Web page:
YouTube has a systemic ‘bias towards keeping content up,’ although the video-sharing platform recently removed more than one million channels for violation of its policies as part of the EU’s code of practice against disinformation, EURACTIV has learnt.
During a briefing with Brussels journalists on Tuesday (30 April), senior YouTube executives spoke about the platform’s policy in taking down fake news and disinformation.
“There are the community guidelines, by which we determine which content should stay up on our platform versus being taken down,” said a YouTube executive, who spoke on condition of anonymity. “We tend to have a bias toward keeping content up because we have the value of freedom of expression.”
However, YouTube said that a preferable approach to dealing with content that “comes very close” to violating policies, or content that aims to “disinform or misinform users in harmful ways” is to remove recommendation support for such videos.
In practice, this means that videos created by a channel that have been judged to breach the above conditions will be demoted so as to not be ‘recommended’ to users.
However, there’s a catch. YouTube executives revealed on Tuesday that if a user has previously ‘liked’ videos from a particular channel, or is subscribed to the channel itself, they will continue to receive recommendation notifications for that channel.
A case in point that EURACTIV raised with YouTube on Monday was on the issue of controversial ex-leader of the anti-Islam English Defence League, Tommy Robinson, who will be standing for the European elections in May.
Earlier this year, Robinson was banned from Facebook and Instagram for violating hate speech rules. After having previously been permanently banned from Twitter, Robinson is now left with YouTube as his sole platform.
Previously, Robinson has been accused of spreading anti-Islam disinformation and he confessed last November to spreading fake news about a Syrian refugee who had been the subject of a physical attack by pupils at a school in Huddersfield, England. A video of the attack had circulated widely on social media.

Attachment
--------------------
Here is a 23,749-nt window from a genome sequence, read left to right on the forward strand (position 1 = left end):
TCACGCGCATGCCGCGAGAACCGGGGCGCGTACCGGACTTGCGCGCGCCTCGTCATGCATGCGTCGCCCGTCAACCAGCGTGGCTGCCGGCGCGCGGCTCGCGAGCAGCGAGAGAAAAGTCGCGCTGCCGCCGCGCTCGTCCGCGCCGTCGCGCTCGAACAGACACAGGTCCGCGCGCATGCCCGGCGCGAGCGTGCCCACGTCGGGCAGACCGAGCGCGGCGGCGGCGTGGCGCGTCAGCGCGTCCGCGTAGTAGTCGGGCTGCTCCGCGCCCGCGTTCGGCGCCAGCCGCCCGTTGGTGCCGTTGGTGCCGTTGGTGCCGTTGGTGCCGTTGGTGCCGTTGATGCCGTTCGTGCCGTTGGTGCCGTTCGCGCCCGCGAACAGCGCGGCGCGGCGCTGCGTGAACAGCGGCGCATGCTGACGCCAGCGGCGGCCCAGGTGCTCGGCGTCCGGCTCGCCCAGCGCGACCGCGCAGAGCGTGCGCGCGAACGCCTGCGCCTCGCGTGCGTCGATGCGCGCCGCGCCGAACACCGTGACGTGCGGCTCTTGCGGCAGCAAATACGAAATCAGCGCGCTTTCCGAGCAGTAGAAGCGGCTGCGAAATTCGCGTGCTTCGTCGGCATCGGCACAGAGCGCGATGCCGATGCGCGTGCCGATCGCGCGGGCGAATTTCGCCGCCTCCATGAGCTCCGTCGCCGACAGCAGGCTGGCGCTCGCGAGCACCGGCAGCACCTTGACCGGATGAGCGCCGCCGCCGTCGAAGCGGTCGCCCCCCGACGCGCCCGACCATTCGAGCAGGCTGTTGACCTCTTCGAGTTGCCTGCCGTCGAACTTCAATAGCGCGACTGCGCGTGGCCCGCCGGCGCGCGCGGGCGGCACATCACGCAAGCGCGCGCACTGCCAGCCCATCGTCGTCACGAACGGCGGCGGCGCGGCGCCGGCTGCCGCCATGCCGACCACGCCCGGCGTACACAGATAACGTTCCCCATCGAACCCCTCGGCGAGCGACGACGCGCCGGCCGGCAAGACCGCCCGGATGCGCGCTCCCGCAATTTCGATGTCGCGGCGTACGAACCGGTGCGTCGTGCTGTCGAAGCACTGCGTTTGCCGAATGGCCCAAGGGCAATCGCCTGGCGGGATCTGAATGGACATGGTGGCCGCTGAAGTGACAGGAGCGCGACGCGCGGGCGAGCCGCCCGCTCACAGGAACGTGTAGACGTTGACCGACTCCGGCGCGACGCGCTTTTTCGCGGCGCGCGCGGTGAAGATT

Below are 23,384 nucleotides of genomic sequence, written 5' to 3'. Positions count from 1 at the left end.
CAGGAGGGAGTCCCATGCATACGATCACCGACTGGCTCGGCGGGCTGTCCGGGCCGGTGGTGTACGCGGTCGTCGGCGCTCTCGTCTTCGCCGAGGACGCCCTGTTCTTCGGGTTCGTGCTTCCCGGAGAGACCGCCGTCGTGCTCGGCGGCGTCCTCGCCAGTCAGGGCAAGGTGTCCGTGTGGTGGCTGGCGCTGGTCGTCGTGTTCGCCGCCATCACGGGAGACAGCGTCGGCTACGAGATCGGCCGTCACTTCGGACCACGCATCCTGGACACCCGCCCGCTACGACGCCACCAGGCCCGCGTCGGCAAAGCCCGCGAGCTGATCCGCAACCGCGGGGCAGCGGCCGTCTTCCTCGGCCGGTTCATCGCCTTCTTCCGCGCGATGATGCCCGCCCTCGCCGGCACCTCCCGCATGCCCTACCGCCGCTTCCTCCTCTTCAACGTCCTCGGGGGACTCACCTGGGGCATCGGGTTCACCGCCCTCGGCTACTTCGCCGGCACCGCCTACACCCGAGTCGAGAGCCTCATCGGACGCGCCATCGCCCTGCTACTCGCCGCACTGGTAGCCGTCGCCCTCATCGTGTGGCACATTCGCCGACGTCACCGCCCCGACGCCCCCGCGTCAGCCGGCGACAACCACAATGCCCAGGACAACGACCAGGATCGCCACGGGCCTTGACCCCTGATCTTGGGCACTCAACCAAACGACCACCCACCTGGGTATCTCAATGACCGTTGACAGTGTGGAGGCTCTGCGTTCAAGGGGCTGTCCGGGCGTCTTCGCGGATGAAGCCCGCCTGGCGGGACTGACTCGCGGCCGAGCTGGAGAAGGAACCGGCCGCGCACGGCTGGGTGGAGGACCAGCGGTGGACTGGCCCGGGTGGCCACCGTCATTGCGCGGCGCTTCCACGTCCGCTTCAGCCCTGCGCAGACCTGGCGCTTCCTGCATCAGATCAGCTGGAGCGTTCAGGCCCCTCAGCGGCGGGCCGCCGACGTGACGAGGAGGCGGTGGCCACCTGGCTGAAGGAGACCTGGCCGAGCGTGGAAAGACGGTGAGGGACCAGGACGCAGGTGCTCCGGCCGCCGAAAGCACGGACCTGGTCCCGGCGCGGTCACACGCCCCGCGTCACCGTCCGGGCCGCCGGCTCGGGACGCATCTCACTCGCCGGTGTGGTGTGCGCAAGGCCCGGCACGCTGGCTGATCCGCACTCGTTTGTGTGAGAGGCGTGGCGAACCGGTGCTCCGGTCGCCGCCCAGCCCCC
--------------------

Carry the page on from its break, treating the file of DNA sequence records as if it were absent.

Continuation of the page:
Robinson claimed that the refugee had been involved in a separate attack on a girl at the school, prompting the legal team representing the Syrian refugee to threaten legal action.
Letter for Mr Tommy Robinson (AKA Stephen Yaxley-Lennon) pic.twitter.com/Ef97uHpnT7
— Mohammed T Akunjee (@MohammedAkunjee) November 29, 2018
Pressed on the subject of Tommy Robinson, YouTube told EURACTIV they hadn’t identified any justifiable reason to remove his content.
“We looked at every piece of content that Tommy Robinson uploaded on YouTube,” an executive from the company said. “We didn’t find any violation of our policies.”
However, Youtube did apply the ‘recommended videos’ restrictions on Robinson’s account in early April, and his videos have been demonetised so he can’t generate any capital on YouTube.
EURACTIV took the issue up with Christoph Schott, campaign director for the human rights group Avaaz, an active voice in the fight against disinformation worldwide.
“The issue with disinformation on YouTube is the operation of the algorithm for recommending videos works,” Schott said.
“Research we’ve recently conducted shows YouTube’s restrictions on Robinson’s account have worked, with viewing figures falling considerably since the company decided to crack down on his videos. However, YouTube need to be quicker on the uptake about this. There’s so much out there that is dangerous.”
Despite YouTube’s decision not to remove controversial users who have been banned elsewhere, such as Robinson, the company announced last week they had taken down more than one million channels for violation of its Spam, Deceptive Practices & Scams Policies during March.
Under this particular policy, conditions are violated if a channel has misled users with a false description or title on a video, or made exaggerated promises and farfetched claims.
The removals were cited in the most recent edition of the code of practice against disinformation compliance reports. The code is a voluntary framework that aims to quell the spread of fake news online. Signatories include Facebook, Twitter and Google.
“We are pleased to see that the collaboration under the Code of Practice has encouraged Facebook, Google and Twitter to take further action to ensure the integrity of their services and fight against malicious bots and fake accounts,” a joint statement from Commissioners Andrus Ansip, Vera Jourova, Julian King and Mariya Gabriel read in late April.
However, more globally, YouTube came in for criticism earlier this week, when it transpired that the platform recommended a news video on the Mueller report hundreds of thousands of times. The video was produced by the Russian-state funded broadcaster, RT, prompting US Senator Mark Warner to rally the company to do more.
“It’s extremely concerning that YouTube still hasn’t fixed the problems with its algorithm that make it so susceptible to gaming and questionable sources like RT,” he said.
[Edited by Zoran Radosavljevic]